Friday, August 13, 2010

Ahem, could this be skewing of clinical trials?

Well, not the actual data but the releasing of the data. It turns out that more industry funded trials have better results than those run by non profits or government agencies. Then we learn that results of many trials are not made public, even into standard medical databases.

So if we take fact one that industry seems to be better at running clinical trials at face value - maybe its just because they are better at running trials since they developed the drugs or whatever. Then we take fact two that trial results don't always see the light of day. This has nothing to do with whether a drug is approved or not, the FDA takes the trial results and goes from there. It seems that non-industry run trial results, the ones that are less likely to be full of as many positives, are less likely to be published.

The problem lies in the fact that if the trial results are never published for doctors to read them and then are less likely to prescribe them to their patients. This is where the gap becomes problematic.

I think there should be a standard here. If all clinical trials are run to be a true test of A vs. B or A vs. B vs. C so they are equal. Then shouldn't their results be required to be equally available to all? I mean if a drug is approved for use for treatment for a specific disease or condition, shouldn't all the relevant clinical trials be equally available for doctors to review? And in an equal format so they can be easily reviewed and compared by the doctors. It just seems logical to me.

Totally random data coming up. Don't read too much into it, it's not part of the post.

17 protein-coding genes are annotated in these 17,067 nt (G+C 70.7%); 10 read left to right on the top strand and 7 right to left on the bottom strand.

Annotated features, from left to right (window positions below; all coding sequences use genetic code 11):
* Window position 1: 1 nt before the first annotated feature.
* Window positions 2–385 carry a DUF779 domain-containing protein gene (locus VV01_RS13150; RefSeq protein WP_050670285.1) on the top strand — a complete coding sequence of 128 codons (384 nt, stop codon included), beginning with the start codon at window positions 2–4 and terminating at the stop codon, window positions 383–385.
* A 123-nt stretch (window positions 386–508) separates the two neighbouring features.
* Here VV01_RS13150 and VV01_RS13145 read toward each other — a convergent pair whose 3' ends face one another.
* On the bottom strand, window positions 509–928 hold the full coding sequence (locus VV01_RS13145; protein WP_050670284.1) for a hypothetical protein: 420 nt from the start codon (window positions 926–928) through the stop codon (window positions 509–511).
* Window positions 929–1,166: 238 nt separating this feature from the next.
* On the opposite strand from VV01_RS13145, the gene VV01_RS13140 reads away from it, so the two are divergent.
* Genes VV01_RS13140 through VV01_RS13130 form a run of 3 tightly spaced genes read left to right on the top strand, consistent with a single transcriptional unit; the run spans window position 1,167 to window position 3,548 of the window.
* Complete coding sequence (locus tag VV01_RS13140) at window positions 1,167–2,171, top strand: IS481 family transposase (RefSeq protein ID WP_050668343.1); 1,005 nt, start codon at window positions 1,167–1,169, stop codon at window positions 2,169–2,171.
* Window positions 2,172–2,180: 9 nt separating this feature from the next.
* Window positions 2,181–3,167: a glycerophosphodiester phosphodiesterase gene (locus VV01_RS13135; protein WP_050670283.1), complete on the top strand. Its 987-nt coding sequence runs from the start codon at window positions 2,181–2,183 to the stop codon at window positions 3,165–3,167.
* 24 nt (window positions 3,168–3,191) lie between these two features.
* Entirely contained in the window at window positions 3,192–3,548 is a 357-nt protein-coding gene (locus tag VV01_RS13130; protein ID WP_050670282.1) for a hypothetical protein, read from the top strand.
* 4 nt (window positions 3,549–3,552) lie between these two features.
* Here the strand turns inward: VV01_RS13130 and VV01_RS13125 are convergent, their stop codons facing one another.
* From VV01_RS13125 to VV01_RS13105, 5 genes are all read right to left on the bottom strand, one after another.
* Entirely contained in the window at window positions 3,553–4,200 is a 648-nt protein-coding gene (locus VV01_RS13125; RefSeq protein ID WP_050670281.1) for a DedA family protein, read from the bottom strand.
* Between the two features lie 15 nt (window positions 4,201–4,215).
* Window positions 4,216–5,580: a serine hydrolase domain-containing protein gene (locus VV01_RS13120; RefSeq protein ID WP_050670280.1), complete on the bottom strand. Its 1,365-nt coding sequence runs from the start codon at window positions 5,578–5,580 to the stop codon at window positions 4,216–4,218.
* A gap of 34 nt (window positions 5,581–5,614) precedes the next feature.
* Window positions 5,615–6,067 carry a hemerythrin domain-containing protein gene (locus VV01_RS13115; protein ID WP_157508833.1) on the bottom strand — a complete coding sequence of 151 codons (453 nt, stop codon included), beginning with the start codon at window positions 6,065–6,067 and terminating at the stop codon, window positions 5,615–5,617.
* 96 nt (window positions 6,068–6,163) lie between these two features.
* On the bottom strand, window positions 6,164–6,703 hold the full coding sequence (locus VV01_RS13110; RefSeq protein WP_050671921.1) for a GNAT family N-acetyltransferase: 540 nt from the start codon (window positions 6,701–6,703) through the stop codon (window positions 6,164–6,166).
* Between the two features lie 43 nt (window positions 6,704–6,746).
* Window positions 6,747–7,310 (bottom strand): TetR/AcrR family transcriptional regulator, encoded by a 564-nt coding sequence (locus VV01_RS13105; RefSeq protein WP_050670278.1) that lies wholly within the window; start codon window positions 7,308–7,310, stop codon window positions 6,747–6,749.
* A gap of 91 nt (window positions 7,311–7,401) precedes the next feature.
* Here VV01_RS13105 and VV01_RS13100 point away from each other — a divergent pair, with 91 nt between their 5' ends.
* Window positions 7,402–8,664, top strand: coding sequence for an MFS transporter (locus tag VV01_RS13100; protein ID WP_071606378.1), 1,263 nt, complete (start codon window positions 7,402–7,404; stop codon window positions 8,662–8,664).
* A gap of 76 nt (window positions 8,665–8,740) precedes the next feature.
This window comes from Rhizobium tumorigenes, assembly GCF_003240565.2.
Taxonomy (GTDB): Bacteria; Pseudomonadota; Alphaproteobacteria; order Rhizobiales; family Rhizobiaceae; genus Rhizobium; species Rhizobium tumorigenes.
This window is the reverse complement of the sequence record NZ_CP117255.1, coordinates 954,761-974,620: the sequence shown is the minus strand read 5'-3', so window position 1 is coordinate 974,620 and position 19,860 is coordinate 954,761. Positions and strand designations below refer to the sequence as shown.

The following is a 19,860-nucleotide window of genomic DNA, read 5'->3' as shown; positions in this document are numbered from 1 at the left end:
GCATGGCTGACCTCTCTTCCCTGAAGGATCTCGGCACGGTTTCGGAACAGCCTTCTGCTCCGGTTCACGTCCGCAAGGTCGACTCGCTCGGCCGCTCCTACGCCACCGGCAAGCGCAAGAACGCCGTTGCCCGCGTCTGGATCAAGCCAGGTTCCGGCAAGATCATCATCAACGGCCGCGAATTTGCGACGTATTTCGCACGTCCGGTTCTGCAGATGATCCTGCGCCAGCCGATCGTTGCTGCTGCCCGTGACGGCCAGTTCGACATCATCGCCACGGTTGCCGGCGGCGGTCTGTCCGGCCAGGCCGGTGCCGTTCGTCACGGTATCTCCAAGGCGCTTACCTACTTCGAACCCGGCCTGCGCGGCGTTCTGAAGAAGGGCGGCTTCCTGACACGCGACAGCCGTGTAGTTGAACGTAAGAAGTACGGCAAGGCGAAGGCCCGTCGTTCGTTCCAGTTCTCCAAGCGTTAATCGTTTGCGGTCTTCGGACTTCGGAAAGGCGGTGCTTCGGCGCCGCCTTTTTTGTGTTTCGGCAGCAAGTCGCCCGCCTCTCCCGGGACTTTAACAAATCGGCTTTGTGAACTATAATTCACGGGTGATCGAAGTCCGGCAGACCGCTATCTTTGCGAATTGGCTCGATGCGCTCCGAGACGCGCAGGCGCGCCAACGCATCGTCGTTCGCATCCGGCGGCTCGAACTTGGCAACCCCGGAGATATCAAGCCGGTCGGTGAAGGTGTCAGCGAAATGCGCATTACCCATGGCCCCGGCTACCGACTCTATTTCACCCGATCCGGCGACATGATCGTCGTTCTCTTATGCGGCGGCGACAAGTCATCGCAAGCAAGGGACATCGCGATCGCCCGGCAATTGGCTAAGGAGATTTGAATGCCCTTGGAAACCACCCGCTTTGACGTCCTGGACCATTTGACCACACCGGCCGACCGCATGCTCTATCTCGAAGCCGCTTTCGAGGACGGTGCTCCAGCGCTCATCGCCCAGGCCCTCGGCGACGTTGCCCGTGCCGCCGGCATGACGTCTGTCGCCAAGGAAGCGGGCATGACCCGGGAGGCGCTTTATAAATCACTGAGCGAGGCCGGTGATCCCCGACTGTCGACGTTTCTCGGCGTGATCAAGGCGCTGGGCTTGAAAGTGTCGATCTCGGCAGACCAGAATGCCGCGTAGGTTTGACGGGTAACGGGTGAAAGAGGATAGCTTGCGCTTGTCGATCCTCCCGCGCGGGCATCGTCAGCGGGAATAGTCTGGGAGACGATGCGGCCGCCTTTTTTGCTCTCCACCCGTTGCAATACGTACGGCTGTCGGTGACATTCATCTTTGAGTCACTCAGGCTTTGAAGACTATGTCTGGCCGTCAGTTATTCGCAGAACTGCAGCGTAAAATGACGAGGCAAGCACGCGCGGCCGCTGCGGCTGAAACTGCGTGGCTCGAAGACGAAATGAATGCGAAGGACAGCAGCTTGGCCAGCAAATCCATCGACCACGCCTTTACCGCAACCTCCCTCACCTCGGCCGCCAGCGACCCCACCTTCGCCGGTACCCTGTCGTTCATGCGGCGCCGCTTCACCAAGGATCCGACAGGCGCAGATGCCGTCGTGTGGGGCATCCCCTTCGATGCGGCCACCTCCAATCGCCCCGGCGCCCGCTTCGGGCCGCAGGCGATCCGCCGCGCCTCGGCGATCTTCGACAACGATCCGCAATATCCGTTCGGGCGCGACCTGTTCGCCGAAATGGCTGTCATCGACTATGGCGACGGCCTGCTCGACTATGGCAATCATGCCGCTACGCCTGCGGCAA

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Now this morning, I am running late. I was tired and I slept in. I wanted to be at the office by 830. Not happening. Well maybe if I rush. But I'm feeling lazy so probably not. I'm trying something new today - I am going to a Chronic Pain Support Group. Just to see what its like. Maybe I'm turning into a support group junkie.

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